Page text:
Phil Roach

Tacoma, WA | by October 7, 2010

Inside his comfortable but respectably spartan two-car garage studio space, Tacoma, Washington artist Phil Roach practices an unexpected alchemy. Secondhand luggage becomes baggage holding memory, fear, and voyeuristic longings. A trite thrift store flower painting opens into bereft worlds occupied by bones and surreal dreams. While a non-descript plywood box holds the bowels of a New York sub-way.

Roach inserts peepholes, physical occuli, which act as entry points for the mind’s eye. As he puts it, “My work relies on the experiences that others bring to it. Our ability to create narratives when presented with an object or scene with little to no information goes beyond our own experience, going deeper into our subconscious and evolutionary past.”

Though seven years have passed since I first encountered Roach’s work, I still vividly recall the moment I peered into one of his miniature creations. I noticed a small, round device, which acted as an invitation to press my eye against a modestly sized black box (one of three) hanging at eye level in a sprawling group show. I was suddenly projected into a Hopper-esque room, vacant, nostalgic, and dislocating.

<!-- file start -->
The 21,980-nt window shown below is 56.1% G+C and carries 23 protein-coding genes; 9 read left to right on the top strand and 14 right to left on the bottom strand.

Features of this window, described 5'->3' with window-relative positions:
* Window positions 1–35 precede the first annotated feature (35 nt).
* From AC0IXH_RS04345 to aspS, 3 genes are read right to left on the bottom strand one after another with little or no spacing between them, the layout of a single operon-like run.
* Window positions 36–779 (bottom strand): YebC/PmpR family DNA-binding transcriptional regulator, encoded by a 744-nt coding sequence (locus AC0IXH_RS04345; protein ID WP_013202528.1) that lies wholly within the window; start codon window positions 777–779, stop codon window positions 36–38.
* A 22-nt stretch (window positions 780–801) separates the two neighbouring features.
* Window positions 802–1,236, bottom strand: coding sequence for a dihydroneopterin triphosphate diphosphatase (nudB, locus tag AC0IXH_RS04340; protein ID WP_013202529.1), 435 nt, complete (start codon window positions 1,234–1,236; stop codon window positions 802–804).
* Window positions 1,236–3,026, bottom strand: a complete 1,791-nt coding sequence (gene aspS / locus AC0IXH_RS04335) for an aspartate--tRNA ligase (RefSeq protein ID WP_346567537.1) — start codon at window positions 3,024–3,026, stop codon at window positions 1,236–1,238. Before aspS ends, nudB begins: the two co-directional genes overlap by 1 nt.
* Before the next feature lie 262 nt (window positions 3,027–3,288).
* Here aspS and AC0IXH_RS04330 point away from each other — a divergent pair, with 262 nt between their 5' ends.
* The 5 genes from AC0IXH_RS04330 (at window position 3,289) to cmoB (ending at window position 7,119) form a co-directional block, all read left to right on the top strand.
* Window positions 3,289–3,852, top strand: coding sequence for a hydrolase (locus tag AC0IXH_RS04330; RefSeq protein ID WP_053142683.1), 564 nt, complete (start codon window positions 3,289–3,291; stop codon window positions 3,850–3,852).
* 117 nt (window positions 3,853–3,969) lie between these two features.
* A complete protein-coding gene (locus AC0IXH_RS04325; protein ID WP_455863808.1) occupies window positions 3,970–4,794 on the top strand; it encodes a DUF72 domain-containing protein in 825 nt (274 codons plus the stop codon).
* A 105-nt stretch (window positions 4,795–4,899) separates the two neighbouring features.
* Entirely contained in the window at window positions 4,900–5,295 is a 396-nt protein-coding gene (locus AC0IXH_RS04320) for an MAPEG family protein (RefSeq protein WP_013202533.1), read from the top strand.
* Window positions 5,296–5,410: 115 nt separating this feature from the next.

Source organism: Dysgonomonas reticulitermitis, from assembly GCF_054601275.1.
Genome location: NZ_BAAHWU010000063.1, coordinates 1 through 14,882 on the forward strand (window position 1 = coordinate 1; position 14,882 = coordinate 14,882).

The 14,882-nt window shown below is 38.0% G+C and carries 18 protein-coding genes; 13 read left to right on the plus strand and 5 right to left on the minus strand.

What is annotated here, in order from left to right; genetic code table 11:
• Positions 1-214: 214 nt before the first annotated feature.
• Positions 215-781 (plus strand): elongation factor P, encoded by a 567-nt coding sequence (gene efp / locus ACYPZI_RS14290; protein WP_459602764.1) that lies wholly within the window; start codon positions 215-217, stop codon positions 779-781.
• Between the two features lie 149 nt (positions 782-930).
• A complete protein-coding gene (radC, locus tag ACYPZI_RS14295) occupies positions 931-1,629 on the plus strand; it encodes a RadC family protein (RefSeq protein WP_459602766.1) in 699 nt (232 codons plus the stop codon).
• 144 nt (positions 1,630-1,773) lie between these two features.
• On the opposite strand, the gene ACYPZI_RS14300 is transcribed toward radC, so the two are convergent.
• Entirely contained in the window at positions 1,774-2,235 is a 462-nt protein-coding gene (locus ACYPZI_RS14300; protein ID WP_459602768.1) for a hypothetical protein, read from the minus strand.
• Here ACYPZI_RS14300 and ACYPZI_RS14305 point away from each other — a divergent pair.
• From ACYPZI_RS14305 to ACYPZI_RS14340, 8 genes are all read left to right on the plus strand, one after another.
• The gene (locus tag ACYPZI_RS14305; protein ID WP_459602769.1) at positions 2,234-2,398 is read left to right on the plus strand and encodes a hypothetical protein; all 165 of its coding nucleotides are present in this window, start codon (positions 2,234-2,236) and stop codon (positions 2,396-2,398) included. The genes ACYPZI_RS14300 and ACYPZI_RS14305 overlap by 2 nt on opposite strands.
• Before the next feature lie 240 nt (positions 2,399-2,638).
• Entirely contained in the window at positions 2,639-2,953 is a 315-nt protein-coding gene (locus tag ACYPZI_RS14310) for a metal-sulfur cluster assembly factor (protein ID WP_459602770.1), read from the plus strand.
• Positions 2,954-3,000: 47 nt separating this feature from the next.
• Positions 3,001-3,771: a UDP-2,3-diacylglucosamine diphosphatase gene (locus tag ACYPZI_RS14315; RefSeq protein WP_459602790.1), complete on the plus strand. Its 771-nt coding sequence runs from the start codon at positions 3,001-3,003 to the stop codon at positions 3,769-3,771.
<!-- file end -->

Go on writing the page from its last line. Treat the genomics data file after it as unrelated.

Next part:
The moment I placed my eye against the peephole’s cold brass frame, I crossed a threshold into a space I was invited to enter but in which I didn’t feel I belonged. Roach’s art examines our contemporary culture’s infatuation with voyeurism. As stated in a recent exhibition statement, Roach’s work contends with “our perceptions of physical and personal space” and the “instinctual and recently exploited desires for voyeurism, as demonstrated by the popularity of ‘reality’ television shows,” creating “situations that place the viewer in positions that question and compromise our perception of reality.”

Check out an upcoming exhibit at Skagit Valley College.



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2 Comments

  • Shira Richman says:

    What a beautifully written, sensorily rich piece. Your descriptions allow me to feel almost like I have pressed my own eye to the “cold brass” eyehole frame and entered a space of “vacant, nostalgic” dislocation. Thank you for letting me know about Roach’s work and for inspiring me to explore it further.

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